Kentucky Gov. Andy Beshear (D) became the first governor to speak at an LGBTQ rights rally last week, reiterating his support for protecting LGBTQ Kentuckians from discrimination and banning the use of conversion therapy on minors.
Speaking to LGBTQ people and advocacy organizations at the Louisville-based Fairness Campaign’s annual Fairness Rally, Beshear called on lawmakers to pass pro-LGBTQ legislation, saying that for far too long such issues have been ignored.
“You have not been heard nearly enough,” Beshear told the crowd at the rally. “Let’s make sure that changes this session.”
Noting that he was the first sitting governor to attend the Fairness Campaign’s rally, Beshear said: “I’m here for a simple reason. As governor, it’s my job to make sure that every single Kentuckian counts, and we’re here to fight to make sure that every Kentuckian counts.
“Kentucky cannot reach its full potential if all of our people don’t feel supported to be themselves,” he added. “Discrimination against our LGBTQ brothers and sisters is absolutely unacceptable in this commonwealth.”
Currently, 18 municipalities in Kentucky have passed an LGBTQ fairness ordinance, which bans discrimination against LGBTQ people in employment, housing and public accommodations.
Beshear called the passage of those laws a “good start” while also lamenting the lack of protections elsewhere, reports the Lexington Herald-Leader.
Yet despite the success of those ordinances, and Beshear’s stated support for similar statewide legislation, Kentucky’s conservative legislature — whether under Democratic or Republican control — has largely passed over any bills that expand LGBTQ rights.
Even worse, in recent legislative sessions, lawmakers have introduced bills intended to curb LGBTQ rights. This year, bills have been introduced to restrict transgender youth from playing on sports teams based on the gender with which they identify, bar doctors from providing gender-affirming treatments to transgender youth, and restrict transgender individuals from restrooms and locker rooms that match their gender identity.
A bill has also been introduced this session to grant religious exemptions to health care workers that would allow them to refuse to provide medical treatments to LGBTQ people or others based on a health care provider’s personal opposition to homosexuality, transgenderism, or extramarital or premarital sex.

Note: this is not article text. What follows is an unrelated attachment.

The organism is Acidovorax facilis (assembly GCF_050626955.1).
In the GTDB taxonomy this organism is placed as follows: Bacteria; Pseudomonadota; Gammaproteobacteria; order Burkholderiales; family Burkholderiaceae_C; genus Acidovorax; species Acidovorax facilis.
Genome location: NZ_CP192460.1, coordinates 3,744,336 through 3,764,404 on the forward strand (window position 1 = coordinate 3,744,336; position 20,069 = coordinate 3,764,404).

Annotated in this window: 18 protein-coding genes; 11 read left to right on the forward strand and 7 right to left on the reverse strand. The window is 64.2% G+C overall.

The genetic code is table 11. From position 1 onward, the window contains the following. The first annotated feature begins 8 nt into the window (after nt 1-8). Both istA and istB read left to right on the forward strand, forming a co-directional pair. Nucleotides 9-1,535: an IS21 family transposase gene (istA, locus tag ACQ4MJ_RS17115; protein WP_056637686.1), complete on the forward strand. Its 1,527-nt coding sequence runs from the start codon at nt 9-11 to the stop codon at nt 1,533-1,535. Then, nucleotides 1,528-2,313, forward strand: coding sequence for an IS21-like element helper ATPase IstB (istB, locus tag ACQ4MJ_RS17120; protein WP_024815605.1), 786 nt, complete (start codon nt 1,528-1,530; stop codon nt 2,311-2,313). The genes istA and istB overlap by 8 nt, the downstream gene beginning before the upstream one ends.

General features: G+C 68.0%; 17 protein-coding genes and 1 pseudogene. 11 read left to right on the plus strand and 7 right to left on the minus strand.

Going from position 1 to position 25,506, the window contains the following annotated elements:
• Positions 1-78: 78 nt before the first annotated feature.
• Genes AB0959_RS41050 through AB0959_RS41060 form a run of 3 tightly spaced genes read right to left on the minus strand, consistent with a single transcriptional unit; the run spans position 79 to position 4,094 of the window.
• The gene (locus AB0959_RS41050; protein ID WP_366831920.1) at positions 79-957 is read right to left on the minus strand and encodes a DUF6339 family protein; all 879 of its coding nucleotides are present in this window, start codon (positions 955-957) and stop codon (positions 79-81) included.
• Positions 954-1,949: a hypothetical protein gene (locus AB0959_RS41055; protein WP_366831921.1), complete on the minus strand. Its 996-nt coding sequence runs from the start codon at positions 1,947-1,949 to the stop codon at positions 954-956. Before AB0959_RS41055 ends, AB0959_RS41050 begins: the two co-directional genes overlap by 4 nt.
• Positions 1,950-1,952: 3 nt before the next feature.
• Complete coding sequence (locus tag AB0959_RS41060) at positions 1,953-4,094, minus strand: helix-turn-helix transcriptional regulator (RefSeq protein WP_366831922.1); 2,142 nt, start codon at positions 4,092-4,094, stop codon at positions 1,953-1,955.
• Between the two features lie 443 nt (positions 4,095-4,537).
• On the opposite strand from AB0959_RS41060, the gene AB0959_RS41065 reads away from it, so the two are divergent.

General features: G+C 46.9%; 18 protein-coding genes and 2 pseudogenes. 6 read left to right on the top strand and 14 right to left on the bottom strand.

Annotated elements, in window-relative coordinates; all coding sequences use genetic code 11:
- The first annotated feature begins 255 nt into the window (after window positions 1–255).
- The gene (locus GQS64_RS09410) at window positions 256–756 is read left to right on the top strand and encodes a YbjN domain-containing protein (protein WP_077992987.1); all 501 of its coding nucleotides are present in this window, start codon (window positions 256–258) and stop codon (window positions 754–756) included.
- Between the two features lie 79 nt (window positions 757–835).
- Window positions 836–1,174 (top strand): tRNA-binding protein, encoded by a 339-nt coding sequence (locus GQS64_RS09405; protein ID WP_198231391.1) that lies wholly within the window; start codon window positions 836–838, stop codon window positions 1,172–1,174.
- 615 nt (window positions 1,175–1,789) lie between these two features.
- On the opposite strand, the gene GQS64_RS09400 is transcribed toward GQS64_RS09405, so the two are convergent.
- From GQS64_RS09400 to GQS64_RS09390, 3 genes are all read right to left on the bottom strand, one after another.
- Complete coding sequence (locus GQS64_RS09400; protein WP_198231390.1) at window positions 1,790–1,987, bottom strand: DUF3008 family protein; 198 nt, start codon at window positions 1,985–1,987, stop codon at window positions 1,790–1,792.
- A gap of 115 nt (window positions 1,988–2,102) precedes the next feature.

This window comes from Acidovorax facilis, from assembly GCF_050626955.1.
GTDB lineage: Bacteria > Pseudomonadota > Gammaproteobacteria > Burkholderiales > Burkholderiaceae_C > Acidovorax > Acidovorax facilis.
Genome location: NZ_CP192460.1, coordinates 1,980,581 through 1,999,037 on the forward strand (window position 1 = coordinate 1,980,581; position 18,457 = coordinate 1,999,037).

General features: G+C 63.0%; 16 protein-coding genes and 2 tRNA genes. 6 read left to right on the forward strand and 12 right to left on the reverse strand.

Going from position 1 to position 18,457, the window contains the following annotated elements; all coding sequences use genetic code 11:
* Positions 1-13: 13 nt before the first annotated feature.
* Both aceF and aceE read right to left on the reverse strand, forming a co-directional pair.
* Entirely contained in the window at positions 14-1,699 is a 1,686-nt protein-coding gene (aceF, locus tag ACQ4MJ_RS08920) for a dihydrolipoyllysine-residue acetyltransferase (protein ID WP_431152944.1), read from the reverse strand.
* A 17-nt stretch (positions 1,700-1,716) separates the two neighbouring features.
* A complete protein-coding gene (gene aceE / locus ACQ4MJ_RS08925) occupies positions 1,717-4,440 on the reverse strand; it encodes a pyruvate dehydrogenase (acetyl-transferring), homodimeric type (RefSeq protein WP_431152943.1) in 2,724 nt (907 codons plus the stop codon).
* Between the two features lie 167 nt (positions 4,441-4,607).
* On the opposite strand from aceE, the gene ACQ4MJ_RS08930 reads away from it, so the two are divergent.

On the pro-LGBTQ side, bills to pass a statewide fairness law and ban conversion therapy have been filed in both chambers, with Democrats sponsoring the measures in the House of Representatives and Republicans sponsoring the bills in the Senate.
The conversion therapy measure in particular seems to have gained traction among some lawmakers. Sen. Alice Forgy Kerr (R-Lexington) implored her fellow lawmakers to watch Boy Erased, a movie based on the true story of a young man sent to a conversion therapy camp, and take that into account when deciding whether to support her bill, reports the Courier-Journal.
In response to a reporter’s question at a post-rally press conference, Beshear said he’d consider looking into pardoning people convicted under Kentucky’s now-defunct anti-sodomy law, which was overturned by the Kentucky Supreme Court in 1992, but refrained from making any concrete promises.
“It’s something we’ll have to think about and look at, but we certainly support the rights of our LGBTQ brothers and sisters and where they’ve been discriminated against we want to look at the issues and take action,” Beshear said.
Beshear also said he wasn’t afraid of any political backlash for speaking at the rally, believing it’s the right thing to do.
“I think it took too long,” Beshear said. “Under this administration, every single Kentuckian counts.”
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